American Vandal’ season 2 review
By Chandler Walter, Contributor
To say this season was shitty would somehow be both true and incredibly false.
American Vandal, the Netflix original series which satirizes real crime dramas like Making a Murderer, recently released its sophomore season, and it’s first important to note that the central crime(s) have been taken up a serious notch.
This season is entirely full of shit—in the most literal sense. The main culprit is an online entity known only as the Turd Burglar, who has been taking credit for a number of poop-related crimes that have been occurring at the prestigious private school, St. Bernadine. While avoiding any major spoilers (which would seriously ruin a show like this one), I will say that the entire plot of the series is set off by the first and most devastating of all the poop crimes: The Brownout.
The Brownout is the name given to a lunchtime disaster that found 40 St. Bernadine students unknowingly ingest laxatives. Making matters worse, the school was not equipped to handle so many people needing to use the washroom all at once.
“Most of us just shit our pants right in front of everyone,” one female student recalls in the season’s trailer.
Much like season one, the plot revolves around exonerating a convicted student believed to be innocent by our investigative journalist/protagonist, Peter Maldonaldo, and his partner in solving crime, Sam Ecklund.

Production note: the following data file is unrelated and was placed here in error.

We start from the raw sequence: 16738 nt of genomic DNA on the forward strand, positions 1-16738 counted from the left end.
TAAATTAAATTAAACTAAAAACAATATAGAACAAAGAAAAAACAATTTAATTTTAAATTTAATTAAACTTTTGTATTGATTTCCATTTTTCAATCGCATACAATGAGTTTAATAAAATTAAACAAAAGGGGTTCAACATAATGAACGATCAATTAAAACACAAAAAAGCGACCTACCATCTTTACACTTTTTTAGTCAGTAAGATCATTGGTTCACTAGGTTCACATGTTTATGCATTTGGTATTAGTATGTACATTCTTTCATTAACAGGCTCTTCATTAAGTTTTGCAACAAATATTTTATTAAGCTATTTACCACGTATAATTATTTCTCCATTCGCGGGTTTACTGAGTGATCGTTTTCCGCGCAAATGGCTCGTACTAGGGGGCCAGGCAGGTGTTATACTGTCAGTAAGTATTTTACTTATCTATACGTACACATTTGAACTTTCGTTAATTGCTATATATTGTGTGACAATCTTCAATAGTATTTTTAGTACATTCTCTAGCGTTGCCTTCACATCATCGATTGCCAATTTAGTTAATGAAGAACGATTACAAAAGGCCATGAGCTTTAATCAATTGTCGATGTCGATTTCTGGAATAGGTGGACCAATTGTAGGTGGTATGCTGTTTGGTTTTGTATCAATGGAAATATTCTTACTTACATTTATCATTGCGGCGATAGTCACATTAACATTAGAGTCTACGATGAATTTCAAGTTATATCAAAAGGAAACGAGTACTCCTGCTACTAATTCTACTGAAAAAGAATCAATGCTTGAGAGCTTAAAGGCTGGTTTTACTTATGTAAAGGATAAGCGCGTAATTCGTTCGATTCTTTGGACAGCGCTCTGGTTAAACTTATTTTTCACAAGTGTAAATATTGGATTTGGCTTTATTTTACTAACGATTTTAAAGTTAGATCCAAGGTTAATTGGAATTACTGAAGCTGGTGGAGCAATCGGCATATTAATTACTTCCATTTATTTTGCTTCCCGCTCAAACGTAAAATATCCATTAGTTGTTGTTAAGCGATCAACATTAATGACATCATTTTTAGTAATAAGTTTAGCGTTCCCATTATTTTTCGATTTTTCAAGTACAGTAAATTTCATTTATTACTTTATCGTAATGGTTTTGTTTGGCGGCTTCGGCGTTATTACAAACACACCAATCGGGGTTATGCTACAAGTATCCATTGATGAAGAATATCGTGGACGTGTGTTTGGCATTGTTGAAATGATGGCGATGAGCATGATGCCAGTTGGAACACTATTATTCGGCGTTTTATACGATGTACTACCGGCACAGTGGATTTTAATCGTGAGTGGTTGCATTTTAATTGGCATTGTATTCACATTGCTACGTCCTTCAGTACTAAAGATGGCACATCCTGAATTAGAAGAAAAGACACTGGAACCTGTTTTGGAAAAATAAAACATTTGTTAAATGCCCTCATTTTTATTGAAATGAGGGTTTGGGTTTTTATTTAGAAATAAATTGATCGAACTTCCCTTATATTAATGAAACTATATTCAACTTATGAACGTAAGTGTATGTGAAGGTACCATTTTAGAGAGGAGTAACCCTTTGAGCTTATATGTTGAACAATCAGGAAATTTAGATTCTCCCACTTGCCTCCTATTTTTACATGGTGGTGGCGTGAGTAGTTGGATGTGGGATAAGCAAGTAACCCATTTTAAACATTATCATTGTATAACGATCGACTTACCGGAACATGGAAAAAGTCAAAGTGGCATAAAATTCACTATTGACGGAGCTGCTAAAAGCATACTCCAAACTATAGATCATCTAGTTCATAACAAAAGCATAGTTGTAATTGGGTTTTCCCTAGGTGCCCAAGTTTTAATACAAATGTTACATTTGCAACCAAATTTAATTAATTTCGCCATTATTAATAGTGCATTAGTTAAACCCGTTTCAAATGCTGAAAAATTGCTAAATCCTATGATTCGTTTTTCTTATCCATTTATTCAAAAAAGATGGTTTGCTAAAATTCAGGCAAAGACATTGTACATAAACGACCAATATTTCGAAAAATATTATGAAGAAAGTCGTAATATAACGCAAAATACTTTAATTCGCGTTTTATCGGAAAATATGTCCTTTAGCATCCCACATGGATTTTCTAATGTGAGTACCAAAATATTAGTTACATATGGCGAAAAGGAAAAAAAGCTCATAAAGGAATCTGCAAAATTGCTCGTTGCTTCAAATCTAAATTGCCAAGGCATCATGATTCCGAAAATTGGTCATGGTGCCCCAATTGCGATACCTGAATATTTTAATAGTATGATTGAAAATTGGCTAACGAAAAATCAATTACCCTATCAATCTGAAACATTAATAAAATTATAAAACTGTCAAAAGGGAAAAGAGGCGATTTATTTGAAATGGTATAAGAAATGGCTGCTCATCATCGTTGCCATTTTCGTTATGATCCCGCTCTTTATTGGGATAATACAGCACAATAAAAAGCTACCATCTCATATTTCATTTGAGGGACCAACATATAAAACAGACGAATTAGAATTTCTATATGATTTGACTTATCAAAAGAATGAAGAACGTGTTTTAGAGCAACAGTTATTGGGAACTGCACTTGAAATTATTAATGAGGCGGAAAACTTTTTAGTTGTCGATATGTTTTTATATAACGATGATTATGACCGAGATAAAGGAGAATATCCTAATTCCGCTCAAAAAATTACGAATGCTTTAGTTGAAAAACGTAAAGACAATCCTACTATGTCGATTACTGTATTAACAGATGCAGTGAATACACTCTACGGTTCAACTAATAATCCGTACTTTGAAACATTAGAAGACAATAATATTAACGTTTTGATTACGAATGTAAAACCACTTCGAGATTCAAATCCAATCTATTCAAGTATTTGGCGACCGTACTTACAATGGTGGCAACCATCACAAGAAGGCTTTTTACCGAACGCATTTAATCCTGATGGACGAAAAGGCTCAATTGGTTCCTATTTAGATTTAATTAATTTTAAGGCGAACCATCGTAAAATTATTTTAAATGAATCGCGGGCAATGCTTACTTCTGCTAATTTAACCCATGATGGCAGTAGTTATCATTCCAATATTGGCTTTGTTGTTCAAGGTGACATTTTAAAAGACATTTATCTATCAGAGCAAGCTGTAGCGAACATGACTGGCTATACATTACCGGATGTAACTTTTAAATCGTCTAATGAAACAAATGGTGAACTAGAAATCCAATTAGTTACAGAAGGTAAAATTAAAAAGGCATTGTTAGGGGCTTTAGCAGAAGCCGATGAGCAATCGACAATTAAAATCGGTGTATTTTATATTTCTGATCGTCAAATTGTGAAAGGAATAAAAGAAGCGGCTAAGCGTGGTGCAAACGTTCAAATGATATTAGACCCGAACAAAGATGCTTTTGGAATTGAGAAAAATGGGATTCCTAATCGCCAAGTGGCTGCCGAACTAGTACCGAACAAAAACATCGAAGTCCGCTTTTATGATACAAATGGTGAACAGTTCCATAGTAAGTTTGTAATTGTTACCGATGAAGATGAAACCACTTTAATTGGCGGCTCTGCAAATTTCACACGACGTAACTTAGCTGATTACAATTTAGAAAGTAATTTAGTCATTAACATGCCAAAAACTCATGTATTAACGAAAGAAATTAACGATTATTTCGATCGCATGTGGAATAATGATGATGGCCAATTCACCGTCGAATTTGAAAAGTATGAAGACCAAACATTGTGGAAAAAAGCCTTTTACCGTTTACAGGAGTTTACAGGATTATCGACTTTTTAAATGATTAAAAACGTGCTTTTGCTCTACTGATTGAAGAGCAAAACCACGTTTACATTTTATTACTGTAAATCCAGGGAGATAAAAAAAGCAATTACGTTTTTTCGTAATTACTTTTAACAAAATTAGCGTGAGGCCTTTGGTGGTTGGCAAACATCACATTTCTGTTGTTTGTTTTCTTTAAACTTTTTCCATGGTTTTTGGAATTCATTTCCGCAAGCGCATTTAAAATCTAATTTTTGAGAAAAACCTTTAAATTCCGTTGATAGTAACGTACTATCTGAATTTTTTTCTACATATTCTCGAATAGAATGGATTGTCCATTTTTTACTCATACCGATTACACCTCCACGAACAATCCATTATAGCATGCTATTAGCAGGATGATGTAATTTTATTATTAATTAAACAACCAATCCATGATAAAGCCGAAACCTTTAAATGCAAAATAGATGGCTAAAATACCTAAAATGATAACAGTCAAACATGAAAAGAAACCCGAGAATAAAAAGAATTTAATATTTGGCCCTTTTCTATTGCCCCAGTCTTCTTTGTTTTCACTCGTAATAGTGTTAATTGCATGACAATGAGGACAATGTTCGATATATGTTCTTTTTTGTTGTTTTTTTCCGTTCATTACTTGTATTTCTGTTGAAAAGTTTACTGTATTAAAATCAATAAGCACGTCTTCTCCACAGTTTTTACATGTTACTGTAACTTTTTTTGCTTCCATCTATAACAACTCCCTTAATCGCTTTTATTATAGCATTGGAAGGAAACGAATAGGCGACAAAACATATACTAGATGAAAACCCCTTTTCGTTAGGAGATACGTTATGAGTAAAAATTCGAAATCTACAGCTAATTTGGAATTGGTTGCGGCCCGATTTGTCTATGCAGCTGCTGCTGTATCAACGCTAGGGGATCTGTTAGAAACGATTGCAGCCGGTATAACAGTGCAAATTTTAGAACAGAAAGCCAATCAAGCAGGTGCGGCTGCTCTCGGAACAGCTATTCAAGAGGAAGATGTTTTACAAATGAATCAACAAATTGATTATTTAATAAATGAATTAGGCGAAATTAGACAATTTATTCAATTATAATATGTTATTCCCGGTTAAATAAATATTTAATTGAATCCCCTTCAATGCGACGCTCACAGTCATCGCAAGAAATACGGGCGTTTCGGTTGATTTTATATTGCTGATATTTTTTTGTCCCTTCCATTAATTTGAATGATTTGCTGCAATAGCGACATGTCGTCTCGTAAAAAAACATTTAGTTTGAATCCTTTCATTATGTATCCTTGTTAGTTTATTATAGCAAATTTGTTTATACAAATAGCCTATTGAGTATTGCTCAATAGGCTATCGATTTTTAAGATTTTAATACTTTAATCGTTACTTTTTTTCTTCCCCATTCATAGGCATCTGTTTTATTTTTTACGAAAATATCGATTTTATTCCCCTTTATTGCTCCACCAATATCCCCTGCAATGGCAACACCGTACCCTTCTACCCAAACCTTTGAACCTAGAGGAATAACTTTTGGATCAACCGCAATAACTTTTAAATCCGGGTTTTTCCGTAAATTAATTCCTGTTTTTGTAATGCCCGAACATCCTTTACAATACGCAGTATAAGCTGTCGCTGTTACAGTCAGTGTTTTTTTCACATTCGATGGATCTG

This time the stakes are upped, however, as a number of poop-related crimes are committed following the inciting Brownout. While one student, Kevin McClain, has actually admitted to being the elusive Turd Burglar, much of the evidence uncovered by Peter and Sam proves otherwise.
To say I enjoyed season two of American Vandal would be an understatement. I binge-watched the entire season in one Sunday afternoon/evening, then watched nearly the entire thing through again with my girlfriend. The subtle clues, believable red herrings, and hilarious side plots are enough to keep a viewer’s attention glued and may even have you wanting your own corkboard and strings to keep track of all the moving pieces.
American Vandal once again masterfully mixes two genres of TV that you hardly see anywhere else—criminal mystery and humour—and creates something truly unique… for the second time around, I should add.
The characters are believable, the dialogue between actors sounds surprisingly honest, and the show’s take on how social media impacts modern teenagers’ lives, personas, and yes, bullying strikes incredibly true.
I’m already counting down the days (and weeks and months, though hopefully not years) until season three comes out. Given how well the second one did, I’m sure that Netflix will keep the boys on the case.